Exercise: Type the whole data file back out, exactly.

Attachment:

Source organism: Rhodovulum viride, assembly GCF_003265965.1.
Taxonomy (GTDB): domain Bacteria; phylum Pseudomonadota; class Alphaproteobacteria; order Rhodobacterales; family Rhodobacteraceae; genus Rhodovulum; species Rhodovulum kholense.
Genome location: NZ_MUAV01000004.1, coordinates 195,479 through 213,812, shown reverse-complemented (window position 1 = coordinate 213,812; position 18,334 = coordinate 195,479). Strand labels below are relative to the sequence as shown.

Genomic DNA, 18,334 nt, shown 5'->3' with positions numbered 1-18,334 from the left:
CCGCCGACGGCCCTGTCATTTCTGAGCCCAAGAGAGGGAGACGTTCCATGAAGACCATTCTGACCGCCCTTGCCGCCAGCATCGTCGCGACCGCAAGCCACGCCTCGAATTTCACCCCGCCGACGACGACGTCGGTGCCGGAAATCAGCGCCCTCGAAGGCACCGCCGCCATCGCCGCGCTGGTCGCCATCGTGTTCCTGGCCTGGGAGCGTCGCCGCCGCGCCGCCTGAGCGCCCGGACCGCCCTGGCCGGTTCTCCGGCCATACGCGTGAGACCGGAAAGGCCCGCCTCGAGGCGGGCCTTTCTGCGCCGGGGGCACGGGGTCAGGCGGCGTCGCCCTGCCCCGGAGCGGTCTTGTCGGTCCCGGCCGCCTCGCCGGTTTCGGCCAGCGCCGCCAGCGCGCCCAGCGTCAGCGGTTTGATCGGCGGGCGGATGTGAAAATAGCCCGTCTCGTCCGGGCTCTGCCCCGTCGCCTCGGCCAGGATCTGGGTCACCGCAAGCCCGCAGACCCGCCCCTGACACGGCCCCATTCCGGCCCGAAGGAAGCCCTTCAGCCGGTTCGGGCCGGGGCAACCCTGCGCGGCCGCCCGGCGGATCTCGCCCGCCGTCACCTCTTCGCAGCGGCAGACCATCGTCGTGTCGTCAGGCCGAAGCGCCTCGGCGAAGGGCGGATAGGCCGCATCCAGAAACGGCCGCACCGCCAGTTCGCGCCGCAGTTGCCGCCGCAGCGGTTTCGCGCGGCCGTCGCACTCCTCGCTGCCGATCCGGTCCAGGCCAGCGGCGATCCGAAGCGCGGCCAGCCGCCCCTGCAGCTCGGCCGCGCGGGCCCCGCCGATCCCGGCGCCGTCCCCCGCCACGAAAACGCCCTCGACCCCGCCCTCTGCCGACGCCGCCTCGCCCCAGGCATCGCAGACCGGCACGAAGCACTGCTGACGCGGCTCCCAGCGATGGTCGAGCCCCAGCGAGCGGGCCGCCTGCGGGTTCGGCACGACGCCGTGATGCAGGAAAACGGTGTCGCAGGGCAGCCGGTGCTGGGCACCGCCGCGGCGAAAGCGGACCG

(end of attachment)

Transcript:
Source organism: Rhodovulum viride, assembly GCF_003265965.1.
Taxonomy (GTDB): domain Bacteria; phylum Pseudomonadota; class Alphaproteobacteria; order Rhodobacterales; family Rhodobacteraceae; genus Rhodovulum; species Rhodovulum kholense.
Genome location: NZ_MUAV01000004.1, coordinates 195,479 through 213,812, shown reverse-complemented (window position 1 = coordinate 213,812; position 18,334 = coordinate 195,479). Strand labels below are relative to the sequence as shown.

Genomic DNA, 18,334 nt, shown 5'->3' with positions numbered 1-18,334 from the left:
CCGCCGACGGCCCTGTCATTTCTGAGCCCAAGAGAGGGAGACGTTCCATGAAGACCATTCTGACCGCCCTTGCCGCCAGCATCGTCGCGACCGCAAGCCACGCCTCGAATTTCACCCCGCCGACGACGACGTCGGTGCCGGAAATCAGCGCCCTCGAAGGCACCGCCGCCATCGCCGCGCTGGTCGCCATCGTGTTCCTGGCCTGGGAGCGTCGCCGCCGCGCCGCCTGAGCGCCCGGACCGCCCTGGCCGGTTCTCCGGCCATACGCGTGAGACCGGAAAGGCCCGCCTCGAGGCGGGCCTTTCTGCGCCGGGGGCACGGGGTCAGGCGGCGTCGCCCTGCCCCGGAGCGGTCTTGTCGGTCCCGGCCGCCTCGCCGGTTTCGGCCAGCGCCGCCAGCGCGCCCAGCGTCAGCGGTTTGATCGGCGGGCGGATGTGAAAATAGCCCGTCTCGTCCGGGCTCTGCCCCGTCGCCTCGGCCAGGATCTGGGTCACCGCAAGCCCGCAGACCCGCCCCTGACACGGCCCCATTCCGGCCCGAAGGAAGCCCTTCAGCCGGTTCGGGCCGGGGCAACCCTGCGCGGCCGCCCGGCGGATCTCGCCCGCCGTCACCTCTTCGCAGCGGCAGACCATCGTCGTGTCGTCAGGCCGAAGCGCCTCGGCGAAGGGCGGATAGGCCGCATCCAGAAACGGCCGCACCGCCAGTTCGCGCCGCAGTTGCCGCCGCAGCGGTTTCGCGCGGCCGTCGCACTCCTCGCTGCCGATCCGGTCCAGGCCAGCGGCGATCCGAAGCGCGGCCAGCCGCCCCTGCAGCTCGGCCGCGCGGGCCCCGCCGATCCCGGCGCCGTCCCCCGCCACGAAAACGCCCTCGACCCCGCCCTCTGCCGACGCCGCCTCGCCCCAGGCATCGCAGACCGGCACGAAGCACTGCTGACGCGGCTCCCAGCGATGGTCGAGCCCCAGCGAGCGGGCCGCCTGCGGGTTCGGCACGACGCCGTGATGCAGGAAAACGGTGTCGCAGGGCAGCCGGTGCTGGGCACCGCCGCGGCGAAAGCGGACCG